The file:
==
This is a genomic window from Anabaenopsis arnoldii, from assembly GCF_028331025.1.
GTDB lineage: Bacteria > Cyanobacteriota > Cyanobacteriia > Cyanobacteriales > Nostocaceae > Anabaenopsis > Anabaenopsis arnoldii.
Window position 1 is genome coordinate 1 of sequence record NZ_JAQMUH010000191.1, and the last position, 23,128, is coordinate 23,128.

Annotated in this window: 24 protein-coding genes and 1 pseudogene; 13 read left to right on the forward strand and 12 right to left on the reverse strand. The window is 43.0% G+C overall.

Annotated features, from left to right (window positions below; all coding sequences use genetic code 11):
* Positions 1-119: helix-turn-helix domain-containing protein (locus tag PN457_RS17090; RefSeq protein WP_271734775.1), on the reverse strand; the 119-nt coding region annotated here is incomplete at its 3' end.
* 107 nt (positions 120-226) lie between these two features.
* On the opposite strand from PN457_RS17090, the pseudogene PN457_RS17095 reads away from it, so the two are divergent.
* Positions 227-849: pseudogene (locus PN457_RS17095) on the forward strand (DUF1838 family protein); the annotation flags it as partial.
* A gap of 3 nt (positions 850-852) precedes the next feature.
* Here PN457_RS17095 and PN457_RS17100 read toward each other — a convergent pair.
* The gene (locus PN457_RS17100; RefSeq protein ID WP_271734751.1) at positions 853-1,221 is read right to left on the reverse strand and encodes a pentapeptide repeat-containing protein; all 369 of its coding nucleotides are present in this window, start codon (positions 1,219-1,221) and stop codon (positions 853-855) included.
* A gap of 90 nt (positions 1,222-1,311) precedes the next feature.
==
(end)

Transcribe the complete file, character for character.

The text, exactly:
This is a genomic window from Anabaenopsis arnoldii, from assembly GCF_028331025.1.
GTDB lineage: Bacteria > Cyanobacteriota > Cyanobacteriia > Cyanobacteriales > Nostocaceae > Anabaenopsis > Anabaenopsis arnoldii.
Window position 1 is genome coordinate 1 of sequence record NZ_JAQMUH010000191.1, and the last position, 23,128, is coordinate 23,128.

Annotated in this window: 24 protein-coding genes and 1 pseudogene; 13 read left to right on the forward strand and 12 right to left on the reverse strand. The window is 43.0% G+C overall.

Annotated features, from left to right (window positions below; all coding sequences use genetic code 11):
* Positions 1-119: helix-turn-helix domain-containing protein (locus tag PN457_RS17090; RefSeq protein WP_271734775.1), on the reverse strand; the 119-nt coding region annotated here is incomplete at its 3' end.
* 107 nt (positions 120-226) lie between these two features.
* On the opposite strand from PN457_RS17090, the pseudogene PN457_RS17095 reads away from it, so the two are divergent.
* Positions 227-849: pseudogene (locus PN457_RS17095) on the forward strand (DUF1838 family protein); the annotation flags it as partial.
* A gap of 3 nt (positions 850-852) precedes the next feature.
* Here PN457_RS17095 and PN457_RS17100 read toward each other — a convergent pair.
* The gene (locus PN457_RS17100; RefSeq protein ID WP_271734751.1) at positions 853-1,221 is read right to left on the reverse strand and encodes a pentapeptide repeat-containing protein; all 369 of its coding nucleotides are present in this window, start codon (positions 1,219-1,221) and stop codon (positions 853-855) included.
* A gap of 90 nt (positions 1,222-1,311) precedes the next feature.